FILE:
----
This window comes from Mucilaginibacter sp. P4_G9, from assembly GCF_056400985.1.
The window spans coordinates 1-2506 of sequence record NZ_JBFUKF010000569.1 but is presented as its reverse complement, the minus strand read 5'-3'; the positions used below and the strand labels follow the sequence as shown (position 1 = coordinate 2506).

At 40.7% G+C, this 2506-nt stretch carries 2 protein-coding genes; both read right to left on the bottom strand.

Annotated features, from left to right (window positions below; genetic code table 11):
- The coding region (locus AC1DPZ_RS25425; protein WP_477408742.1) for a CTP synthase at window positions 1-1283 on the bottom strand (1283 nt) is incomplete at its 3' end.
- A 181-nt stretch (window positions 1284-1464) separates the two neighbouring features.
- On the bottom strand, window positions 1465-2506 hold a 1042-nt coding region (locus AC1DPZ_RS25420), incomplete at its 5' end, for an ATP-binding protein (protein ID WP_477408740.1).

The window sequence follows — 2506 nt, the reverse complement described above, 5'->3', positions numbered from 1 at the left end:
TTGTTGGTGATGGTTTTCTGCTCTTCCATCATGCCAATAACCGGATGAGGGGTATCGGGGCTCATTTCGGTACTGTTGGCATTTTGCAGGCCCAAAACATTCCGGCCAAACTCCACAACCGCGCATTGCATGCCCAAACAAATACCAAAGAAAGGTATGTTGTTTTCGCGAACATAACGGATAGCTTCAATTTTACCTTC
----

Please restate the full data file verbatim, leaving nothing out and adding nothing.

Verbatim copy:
This window comes from Mucilaginibacter sp. P4_G9, from assembly GCF_056400985.1.
The window spans coordinates 1-2506 of sequence record NZ_JBFUKF010000569.1 but is presented as its reverse complement, the minus strand read 5'-3'; the positions used below and the strand labels follow the sequence as shown (position 1 = coordinate 2506).

At 40.7% G+C, this 2506-nt stretch carries 2 protein-coding genes; both read right to left on the bottom strand.

Annotated features, from left to right (window positions below; genetic code table 11):
- The coding region (locus AC1DPZ_RS25425; protein WP_477408742.1) for a CTP synthase at window positions 1-1283 on the bottom strand (1283 nt) is incomplete at its 3' end.
- A 181-nt stretch (window positions 1284-1464) separates the two neighbouring features.
- On the bottom strand, window positions 1465-2506 hold a 1042-nt coding region (locus AC1DPZ_RS25420), incomplete at its 5' end, for an ATP-binding protein (protein ID WP_477408740.1).

The window sequence follows — 2506 nt, the reverse complement described above, 5'->3', positions numbered from 1 at the left end:
TTGTTGGTGATGGTTTTCTGCTCTTCCATCATGCCAATAACCGGATGAGGGGTATCGGGGCTCATTTCGGTACTGTTGGCATTTTGCAGGCCCAAAACATTCCGGCCAAACTCCACAACCGCGCATTGCATGCCCAAACAAATACCAAAGAAAGGTATGTTGTTTTCGCGAACATAACGGATAGCTTCAATTTTACCTTC